Luna had worked with them a couple of times to know how to handle them, and it wasn't like she'd borrowed any of Soleil's advanced stuff. Luna knew she couldn't handle that stuff, and she really didn't want to bring out the more expensive kind. As much as she wanted to believe that people were decent and good, the area she was in wouldn't provide that comfort. Still... she needed to build these planter boxes. Pushing a sigh through her nose, she made her way towards the pile.

“Alright, Luna, you can do this. It's just a large square, right? How hard can that be?" she stated to herself.

Turns out it was a little more difficult than she'd thought it was going to be.

She was in the middle of trying to figure out where she went wrong nailing two boards together at the corners when a throat cleared behind her. "Far be it from me to assume, but... need a hand?"

The rolling bass could only belong to one person she knew, and indeed Mick was behind her, bereft of his usual long, heavy coat. In its place he wore a thinner jacket of wool or something similar that fell a little short of his knees, over a thick oatmeal-colored sweater and a reddish scarf. "I'm all for letting people do things themselves, but... you might ruin the lumber if you try too many ways is all."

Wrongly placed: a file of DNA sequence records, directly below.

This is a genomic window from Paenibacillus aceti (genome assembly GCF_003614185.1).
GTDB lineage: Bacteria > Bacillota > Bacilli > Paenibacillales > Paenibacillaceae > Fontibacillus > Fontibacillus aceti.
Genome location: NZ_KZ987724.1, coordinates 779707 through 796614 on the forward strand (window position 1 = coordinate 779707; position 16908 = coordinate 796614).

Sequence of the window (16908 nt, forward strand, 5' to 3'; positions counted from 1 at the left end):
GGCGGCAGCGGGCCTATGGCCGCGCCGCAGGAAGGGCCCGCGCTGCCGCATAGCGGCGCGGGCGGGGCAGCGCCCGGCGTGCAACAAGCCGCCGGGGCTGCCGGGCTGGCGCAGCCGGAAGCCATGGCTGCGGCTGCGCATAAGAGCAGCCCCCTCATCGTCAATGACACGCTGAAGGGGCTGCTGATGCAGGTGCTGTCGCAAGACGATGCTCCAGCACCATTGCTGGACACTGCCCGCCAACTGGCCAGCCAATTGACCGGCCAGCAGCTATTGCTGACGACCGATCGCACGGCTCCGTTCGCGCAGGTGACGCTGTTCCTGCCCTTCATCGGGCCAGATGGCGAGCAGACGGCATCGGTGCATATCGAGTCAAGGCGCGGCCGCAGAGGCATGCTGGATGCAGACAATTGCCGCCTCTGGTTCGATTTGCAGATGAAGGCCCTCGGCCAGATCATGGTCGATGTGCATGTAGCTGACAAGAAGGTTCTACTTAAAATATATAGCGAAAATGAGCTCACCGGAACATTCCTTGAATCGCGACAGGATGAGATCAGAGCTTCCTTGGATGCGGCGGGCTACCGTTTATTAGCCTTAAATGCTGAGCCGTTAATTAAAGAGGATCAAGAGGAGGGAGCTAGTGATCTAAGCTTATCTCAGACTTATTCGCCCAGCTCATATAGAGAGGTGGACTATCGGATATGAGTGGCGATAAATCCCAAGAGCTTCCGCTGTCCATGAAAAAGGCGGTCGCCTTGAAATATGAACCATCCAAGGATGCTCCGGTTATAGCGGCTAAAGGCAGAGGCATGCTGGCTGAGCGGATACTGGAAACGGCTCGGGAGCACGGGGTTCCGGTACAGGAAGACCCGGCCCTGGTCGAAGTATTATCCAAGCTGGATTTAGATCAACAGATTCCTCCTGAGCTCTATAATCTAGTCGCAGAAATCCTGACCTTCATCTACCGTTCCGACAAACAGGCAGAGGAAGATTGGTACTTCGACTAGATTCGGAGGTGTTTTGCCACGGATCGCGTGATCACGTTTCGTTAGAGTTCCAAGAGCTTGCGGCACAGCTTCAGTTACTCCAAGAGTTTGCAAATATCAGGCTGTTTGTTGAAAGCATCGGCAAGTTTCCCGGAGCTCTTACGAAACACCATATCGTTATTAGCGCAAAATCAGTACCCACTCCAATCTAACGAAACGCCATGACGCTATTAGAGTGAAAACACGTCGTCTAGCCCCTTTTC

She blinked slowly in his direction. “No, no," she began, lifting the hammer in his direction, “please help. I'm not the builder in the family and I have no idea what the Hell I'm actually doing. I don't want to ruin the lumber if that's all I'm going to do. I tried looking up a schematic for something like this that was simple, but I couldn't find anything."

Luna wasn't skilled in building things like Soleil was. She tried, but in the end she left it to Soleil. She also didn't want to ruin the wood since it wasn't guaranteed that she'd be able to afford more. She wanted to get this planter box finished as quickly as possible so that they could start planting the seeds before next Mammona.

Mick nodded, accepting this readily enough, it seemed. "Trying to make planter boxes?" He moved to the wood pile, withdrawing his hands from his pockets and beginning to sort the timbers into three piles, by length it seemed. "How many do you want?"